With approximately 745,000 residents, Virginia’s fifth congressional district covers all or part of Greene, Campbell, Bedford, Albemarle, Nelson, Fluvanna, Buckingham, Cumberland, Appomattox, Prince Edward, Charlotte, Lunenburg, Franklin, Henry, Pittsylvania, Halifax, Mecklenburg, Brunswick, Fauquier, Rappahannock and Madison Counties, as well as the independent cities of Bedford, Charlottesville (main site of the University of Virginia) and Danville, making it Virginia’s largest district with an area of 10,181.03 square miles, larger than New Jersey and Vermont.

Governor McAuliffe Announces Crowdsourcing Initiative to Map Broadband Access in Virginia

Are you online? Do you wish you had better prices, a faster connection or more choices for Internet service at home or in your business?

Beginning June 1, if you are in need of Internet service and would like to log your demand, visit RUOnline.virginia.gov. If you are unable to access the website at home, you can visit your local library or call toll free at (877) 969-6685.

Governor McAuliffe Statement on Republican Lawsuit to Preserve Voter Disenfranchisement

Commonwealth of Virginia

Seal of Virginia

Office of Governor Terry McAuliffe

 

For Immediate Release
May 23, 2016
Contact: Brian Coy, Brian.Coy@Governor.Virginia.Gov

Governor McAuliffe Statement on Republican Lawsuit to Preserve Voter Disenfranchisement

 Governor Terry McAuliffe released the following statement after Republicans in the General Assembly filed a lawsuit to preserve Virginia’s policy of disenfranchising ex-felons who have served their time and completed supervised release:

“Today Republicans filed a lawsuit to preserve a policy of disenfranchisement that has been used intentionally to suppress the voices of qualified voters, particularly African Americans, for more than a century. These individuals have served their time and are now living, raising families and paying taxes in our communities  — this suit is an effort to continue to treat them as second-class citizens. This legal action would also take Virginia out of the overwhelming majority of states that restore the rights of people who have served their time and completed supervised release.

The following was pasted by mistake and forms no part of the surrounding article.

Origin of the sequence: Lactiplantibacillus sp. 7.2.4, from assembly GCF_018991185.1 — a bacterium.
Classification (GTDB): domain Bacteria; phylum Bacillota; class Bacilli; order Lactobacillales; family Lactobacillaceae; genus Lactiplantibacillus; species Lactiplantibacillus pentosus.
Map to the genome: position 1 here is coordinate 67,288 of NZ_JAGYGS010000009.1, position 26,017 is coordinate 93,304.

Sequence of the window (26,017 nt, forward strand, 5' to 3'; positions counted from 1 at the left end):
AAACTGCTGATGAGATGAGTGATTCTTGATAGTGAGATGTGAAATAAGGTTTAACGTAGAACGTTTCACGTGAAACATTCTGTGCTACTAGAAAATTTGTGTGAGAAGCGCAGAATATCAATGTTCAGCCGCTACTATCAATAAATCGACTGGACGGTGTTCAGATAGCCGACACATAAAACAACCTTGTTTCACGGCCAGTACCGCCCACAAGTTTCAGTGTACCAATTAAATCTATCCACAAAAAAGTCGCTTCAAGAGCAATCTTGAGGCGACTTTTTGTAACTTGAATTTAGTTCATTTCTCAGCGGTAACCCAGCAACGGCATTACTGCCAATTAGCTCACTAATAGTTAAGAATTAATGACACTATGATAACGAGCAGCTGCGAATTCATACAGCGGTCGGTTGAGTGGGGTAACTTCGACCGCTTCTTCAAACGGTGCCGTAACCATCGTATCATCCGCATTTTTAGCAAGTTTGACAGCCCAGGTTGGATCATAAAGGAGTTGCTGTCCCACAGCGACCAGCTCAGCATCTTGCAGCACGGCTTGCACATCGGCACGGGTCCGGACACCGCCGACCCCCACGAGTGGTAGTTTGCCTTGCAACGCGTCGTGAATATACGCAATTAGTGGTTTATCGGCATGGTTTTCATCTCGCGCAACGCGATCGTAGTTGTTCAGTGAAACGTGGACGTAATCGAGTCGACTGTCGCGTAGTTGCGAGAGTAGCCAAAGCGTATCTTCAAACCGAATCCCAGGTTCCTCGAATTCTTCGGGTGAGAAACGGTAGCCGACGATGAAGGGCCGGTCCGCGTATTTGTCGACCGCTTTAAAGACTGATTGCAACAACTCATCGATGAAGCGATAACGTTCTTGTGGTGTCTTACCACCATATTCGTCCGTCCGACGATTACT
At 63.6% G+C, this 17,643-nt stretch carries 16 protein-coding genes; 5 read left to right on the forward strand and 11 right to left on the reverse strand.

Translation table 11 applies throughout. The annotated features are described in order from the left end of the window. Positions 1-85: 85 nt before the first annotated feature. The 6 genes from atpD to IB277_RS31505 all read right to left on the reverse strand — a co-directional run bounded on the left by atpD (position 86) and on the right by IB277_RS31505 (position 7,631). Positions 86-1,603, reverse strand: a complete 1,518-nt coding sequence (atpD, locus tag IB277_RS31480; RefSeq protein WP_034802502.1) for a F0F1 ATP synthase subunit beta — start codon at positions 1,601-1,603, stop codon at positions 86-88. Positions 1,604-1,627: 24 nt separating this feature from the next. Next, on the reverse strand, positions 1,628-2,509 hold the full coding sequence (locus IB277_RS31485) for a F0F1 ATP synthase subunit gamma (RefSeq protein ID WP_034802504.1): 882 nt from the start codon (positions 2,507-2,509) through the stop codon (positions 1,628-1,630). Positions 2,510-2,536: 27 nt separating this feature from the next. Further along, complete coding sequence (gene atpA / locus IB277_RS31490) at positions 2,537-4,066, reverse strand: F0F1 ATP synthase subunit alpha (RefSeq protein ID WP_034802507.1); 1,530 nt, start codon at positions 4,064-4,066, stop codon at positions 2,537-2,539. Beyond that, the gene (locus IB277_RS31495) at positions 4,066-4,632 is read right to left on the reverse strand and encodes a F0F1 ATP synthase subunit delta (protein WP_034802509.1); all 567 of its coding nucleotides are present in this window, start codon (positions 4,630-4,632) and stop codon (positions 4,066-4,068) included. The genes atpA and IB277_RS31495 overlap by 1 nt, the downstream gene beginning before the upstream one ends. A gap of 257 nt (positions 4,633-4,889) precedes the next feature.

“As Virginia’s foremost constitutional scholar has concluded, the Constitution of Virginia grants the Governor ample authority to restore the rights of people who have served their time, and does not place any limitation on that authority that would be relevant to the issue at stake in this lawsuit. This is simply the latest Republican attack on the voting rights of qualified Virginians who deserve a voice in their society, and we will oppose it vigorously.”

What is VoteBuilder?

What is VoteBuilder?

VoteBuilder is an online database that contains two sections. “My Voters” which contains information about every registered voter in the state and “My Campaign” which allows political parties and candidate campaigns to track and manage their volunteers. VoteBuilder is exclusive to Democratic organizations and is used by every State Democratic Party and Democratic candidates ranging from Barack Obama’s Presidential campaign to local races. This standardization across states and campaigns has given Democrats an enormous advantage over other political parties for several reasons: existence of a large user base familiar with VoteBuilder; data is no longer kept in silos walled off, not easily accessible to others; since VoteBuilder went national in 2007 Democratic Parties and campaigns have been putting data into the system regarding voter’s candidate preferences; constituency issue data is stored which has helped create finely tuned models of political preferences and voting behaviors. Most importantly, VoteBuilder cuts down on the time a candidate committee would have to spend acquiring data allowing them to spend precious time on other campaign activities.

Why should you use VoteBuilder instead of a paper list or a locally created database?

VoteBuilder is updated monthly with data obtained from the Board of Elections which has up to date registration information on all Virginia voters, including the 461,000± voters registered in the 5th District.

VoteBuilder contains voting history information for Virginia’s General, Primary, Presidential Primary, and Municipal elections in one easy to search place.